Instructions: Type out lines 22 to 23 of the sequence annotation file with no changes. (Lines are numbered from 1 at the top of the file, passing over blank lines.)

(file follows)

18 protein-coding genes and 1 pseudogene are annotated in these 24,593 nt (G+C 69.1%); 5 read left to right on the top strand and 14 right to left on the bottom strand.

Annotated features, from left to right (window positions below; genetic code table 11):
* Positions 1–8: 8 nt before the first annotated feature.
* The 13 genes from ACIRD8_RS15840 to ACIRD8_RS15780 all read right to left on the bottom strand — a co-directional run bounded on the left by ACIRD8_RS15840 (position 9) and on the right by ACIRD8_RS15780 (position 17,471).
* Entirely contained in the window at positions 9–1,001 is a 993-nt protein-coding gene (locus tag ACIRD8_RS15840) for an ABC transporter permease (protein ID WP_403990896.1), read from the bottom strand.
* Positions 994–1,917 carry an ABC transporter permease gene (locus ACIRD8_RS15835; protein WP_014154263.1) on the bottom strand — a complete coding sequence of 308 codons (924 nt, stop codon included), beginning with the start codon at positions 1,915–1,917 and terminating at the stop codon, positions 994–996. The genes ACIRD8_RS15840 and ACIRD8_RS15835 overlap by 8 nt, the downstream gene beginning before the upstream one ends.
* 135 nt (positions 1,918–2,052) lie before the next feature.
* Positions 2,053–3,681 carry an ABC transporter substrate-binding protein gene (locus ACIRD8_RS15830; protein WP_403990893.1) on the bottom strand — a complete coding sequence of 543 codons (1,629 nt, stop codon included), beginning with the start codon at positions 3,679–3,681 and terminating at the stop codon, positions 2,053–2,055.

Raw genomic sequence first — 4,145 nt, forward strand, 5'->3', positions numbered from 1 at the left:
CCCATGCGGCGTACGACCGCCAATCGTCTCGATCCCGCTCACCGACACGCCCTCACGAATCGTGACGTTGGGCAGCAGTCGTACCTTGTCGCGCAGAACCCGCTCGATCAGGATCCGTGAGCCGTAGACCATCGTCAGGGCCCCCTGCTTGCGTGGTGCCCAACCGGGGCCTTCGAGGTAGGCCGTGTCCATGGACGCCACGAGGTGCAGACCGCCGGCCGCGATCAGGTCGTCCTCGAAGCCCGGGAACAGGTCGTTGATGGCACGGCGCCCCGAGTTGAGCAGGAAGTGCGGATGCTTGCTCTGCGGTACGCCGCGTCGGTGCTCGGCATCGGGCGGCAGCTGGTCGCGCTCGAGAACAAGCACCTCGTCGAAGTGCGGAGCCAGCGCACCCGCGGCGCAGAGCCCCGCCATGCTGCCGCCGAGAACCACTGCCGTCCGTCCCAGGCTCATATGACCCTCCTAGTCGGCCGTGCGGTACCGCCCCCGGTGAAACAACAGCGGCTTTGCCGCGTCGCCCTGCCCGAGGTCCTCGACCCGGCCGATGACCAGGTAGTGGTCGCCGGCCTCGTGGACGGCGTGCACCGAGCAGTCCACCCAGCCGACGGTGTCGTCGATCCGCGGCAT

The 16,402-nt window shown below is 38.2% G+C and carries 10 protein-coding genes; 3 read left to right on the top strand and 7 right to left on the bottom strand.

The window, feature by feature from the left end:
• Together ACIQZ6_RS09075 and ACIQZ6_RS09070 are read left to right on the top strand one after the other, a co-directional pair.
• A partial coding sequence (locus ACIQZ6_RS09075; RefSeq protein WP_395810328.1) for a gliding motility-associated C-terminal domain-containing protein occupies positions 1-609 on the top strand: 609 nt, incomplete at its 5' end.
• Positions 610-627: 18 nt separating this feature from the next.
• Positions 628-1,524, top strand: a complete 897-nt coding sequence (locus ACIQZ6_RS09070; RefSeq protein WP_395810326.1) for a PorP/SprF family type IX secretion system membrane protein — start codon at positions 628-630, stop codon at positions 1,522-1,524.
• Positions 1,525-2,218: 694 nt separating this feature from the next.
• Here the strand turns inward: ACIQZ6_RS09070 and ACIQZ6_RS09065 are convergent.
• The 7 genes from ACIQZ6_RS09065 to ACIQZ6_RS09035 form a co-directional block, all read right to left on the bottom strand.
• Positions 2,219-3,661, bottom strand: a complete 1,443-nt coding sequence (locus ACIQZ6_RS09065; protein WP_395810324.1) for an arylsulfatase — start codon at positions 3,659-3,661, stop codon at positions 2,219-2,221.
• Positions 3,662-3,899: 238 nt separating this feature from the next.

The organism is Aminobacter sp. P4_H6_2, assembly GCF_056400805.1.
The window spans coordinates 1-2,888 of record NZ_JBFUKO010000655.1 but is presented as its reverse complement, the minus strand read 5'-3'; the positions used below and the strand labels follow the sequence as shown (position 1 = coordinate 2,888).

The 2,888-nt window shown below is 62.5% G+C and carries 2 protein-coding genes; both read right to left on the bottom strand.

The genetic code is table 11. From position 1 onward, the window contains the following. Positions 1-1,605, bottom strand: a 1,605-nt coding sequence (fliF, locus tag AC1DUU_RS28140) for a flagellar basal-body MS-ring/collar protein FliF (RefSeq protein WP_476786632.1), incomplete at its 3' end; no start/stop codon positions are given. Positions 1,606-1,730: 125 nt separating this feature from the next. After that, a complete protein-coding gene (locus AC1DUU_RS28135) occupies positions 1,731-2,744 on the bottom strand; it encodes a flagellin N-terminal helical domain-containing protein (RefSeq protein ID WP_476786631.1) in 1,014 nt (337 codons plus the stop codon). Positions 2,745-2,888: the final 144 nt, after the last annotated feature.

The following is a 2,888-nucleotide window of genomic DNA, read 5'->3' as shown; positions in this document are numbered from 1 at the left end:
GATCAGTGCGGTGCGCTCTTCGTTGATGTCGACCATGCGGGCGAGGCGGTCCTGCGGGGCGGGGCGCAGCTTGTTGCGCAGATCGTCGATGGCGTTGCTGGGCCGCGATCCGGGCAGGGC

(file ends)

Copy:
The organism is Aminobacter sp. P4_H6_2, assembly GCF_056400805.1.
The window spans coordinates 1-2,888 of record NZ_JBFUKO010000655.1 but is presented as its reverse complement, the minus strand read 5'-3'; the positions used below and the strand labels follow the sequence as shown (position 1 = coordinate 2,888).